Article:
In another key move pertaining to national security, DoT directed internet service providers (ISPs) and telcos to block access to around 224 China-based apps. According to the government, the apps were banned to counter the threat that they pose to the country’s sovereignty, security and citizens’ privacy.

Efforts towards mainstreaming 5G and AI

The government remained focused on working towards mainstreaming 5G and artificial intelligence (AI) technologies. In the 5G space, the government constituted working groups to explore the implementation of 5G across eight different sectors – agriculture, fintech, transportation, education, healthcare, water and sewage management, Industry 4.0 and smart grids. These working groups will study and submit a report on how 5G can be used in each sector. For giving a major push to AI, the government launched the National AI Portal, which will work as a one-stop digital platform for all AI-related developments in India.

Paving the way for spectrum auctions

The year ended on a positive note with the union cabinet approving a proposal for auctioning 2251.25 MHz of spectrum worth Rs 3.92 trillion at the base price in December 2020. In the 4G spectrum auctions scheduled to begin from March 1, 2021, airwaves in seven frequency bands ranging from 700 MHz to 2500 MHz will be offered to telcos for a period of 20 years. Post the cabinet’s approval, DoT issued the notice inviting applications for the spectrum auctions. The last date for the submission of applications is February 5, 2021. All the successful bidders will have to pay the amount within 10 days.

Other policy moves

DoT also undertook other key measures. First, it mandated prefixing “0” for all calls made from fixed lines to mobiles, effective January 15, 2021. The move was initiated after TRAI recommended a “0” prefix for all such calls to create sufficient numbering space for telecom service providers. Further, DoT modified its norms for network testing before commercial launch of services and extended the maximum available time to 180 days. As per the new norms, the total number of test subscribers of any telco shall not exceed 5 per cent of the installed capacity of the company.

Moreover, the department agreed to provide 5 MHz from the premium 700 MHz band to Indian Railways for signalling purposes. However, it specified that these airwaves should be used for non-commercial purposes.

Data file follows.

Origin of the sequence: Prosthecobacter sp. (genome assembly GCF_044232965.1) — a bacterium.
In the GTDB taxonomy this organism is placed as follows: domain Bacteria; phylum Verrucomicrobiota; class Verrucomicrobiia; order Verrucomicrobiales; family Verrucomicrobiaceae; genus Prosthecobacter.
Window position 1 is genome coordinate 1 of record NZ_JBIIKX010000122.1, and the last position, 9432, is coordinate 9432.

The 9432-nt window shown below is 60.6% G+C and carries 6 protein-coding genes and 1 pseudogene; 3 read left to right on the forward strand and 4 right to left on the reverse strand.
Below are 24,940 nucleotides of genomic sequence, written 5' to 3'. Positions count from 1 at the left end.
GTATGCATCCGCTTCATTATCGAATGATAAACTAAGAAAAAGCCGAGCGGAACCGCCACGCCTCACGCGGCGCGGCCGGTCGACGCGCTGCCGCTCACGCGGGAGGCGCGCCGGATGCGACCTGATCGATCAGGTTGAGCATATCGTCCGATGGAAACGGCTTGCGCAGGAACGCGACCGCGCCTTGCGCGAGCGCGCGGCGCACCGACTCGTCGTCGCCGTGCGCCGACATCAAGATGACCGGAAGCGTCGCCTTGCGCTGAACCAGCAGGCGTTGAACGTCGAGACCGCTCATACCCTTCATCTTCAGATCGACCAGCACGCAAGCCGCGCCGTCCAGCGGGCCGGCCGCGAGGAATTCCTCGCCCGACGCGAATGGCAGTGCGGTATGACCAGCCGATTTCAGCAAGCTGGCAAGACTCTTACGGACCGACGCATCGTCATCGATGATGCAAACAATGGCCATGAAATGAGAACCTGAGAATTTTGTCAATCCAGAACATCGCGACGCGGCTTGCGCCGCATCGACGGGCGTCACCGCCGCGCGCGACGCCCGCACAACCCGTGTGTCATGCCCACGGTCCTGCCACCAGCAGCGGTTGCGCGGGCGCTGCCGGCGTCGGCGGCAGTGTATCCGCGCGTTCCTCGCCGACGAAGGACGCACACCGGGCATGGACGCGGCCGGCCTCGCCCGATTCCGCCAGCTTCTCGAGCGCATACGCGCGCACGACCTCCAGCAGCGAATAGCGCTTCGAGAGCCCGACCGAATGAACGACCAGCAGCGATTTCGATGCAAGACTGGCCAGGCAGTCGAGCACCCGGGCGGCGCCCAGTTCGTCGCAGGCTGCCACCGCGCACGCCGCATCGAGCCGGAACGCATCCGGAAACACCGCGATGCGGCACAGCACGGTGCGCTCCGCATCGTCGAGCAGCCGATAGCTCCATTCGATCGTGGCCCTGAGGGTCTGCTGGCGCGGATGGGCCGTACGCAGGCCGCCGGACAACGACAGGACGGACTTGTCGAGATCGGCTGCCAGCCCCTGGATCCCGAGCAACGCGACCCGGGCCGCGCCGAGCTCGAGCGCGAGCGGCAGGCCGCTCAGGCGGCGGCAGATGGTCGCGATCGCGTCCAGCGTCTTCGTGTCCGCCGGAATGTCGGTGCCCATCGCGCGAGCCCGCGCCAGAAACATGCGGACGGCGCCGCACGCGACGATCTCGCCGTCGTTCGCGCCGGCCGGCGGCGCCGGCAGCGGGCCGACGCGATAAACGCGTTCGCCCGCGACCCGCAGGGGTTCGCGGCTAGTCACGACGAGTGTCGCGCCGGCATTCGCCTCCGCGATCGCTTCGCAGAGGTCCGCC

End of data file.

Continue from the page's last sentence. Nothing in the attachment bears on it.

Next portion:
In a bid to improve the ease of doing business, DoT moved the wireless licensing regime to the Saral Sanchar portal, with effect from August 1, 2020. All licences issued by DoT shall be issued through the online system on the Saral Sanchar portal in view of the government policy on ease of doing business and making the licensing process transparent.

Make in India, make for the world

Major steps were undertaken to boost domestic electronics manufacturing in the country and develop India as an export hub. The government launched three major schemes – the PLI scheme for large-scale electronics manufacturing, the Scheme for Promotion of Manufacturing of Electronic Components and Semiconductors, and the Modified Electronics Manufacturing Clusters scheme. Among these, the PLI scheme seems to be of particular interest for the telecom sector. The scheme aims to reverse the trend of importing materials for mobile phone manufacturing, and encourage companies to set up manufacturing hubs in India and export to overseas markets. In addition, a PLI scheme pertaining to domestic manufacturing of telecom and network equipment was recently approved by the Digital Communications Commission as well as the union cabinet. As per industry reports, the new scheme having a total outlay of Rs 122 billion has now been finalised. It is expected to be notified soon.

Key consultations and noteworthy recommendations

The most noteworthy recommendation by TRAI during 2020 remained the one on enhancing the scope of IP-1s. As per TRAI, tower service providers should be allowed to engage in partial active infrastructure sharing, limited to radio access network (RAN) gear only and not licensed spectrum resources. TRAI also suggested that the scope of IP-1 registration should include right of way, duct space, optical fibre, towers, feeder cables, antennas, base stations, in-building solutions, and distributed antenna systems.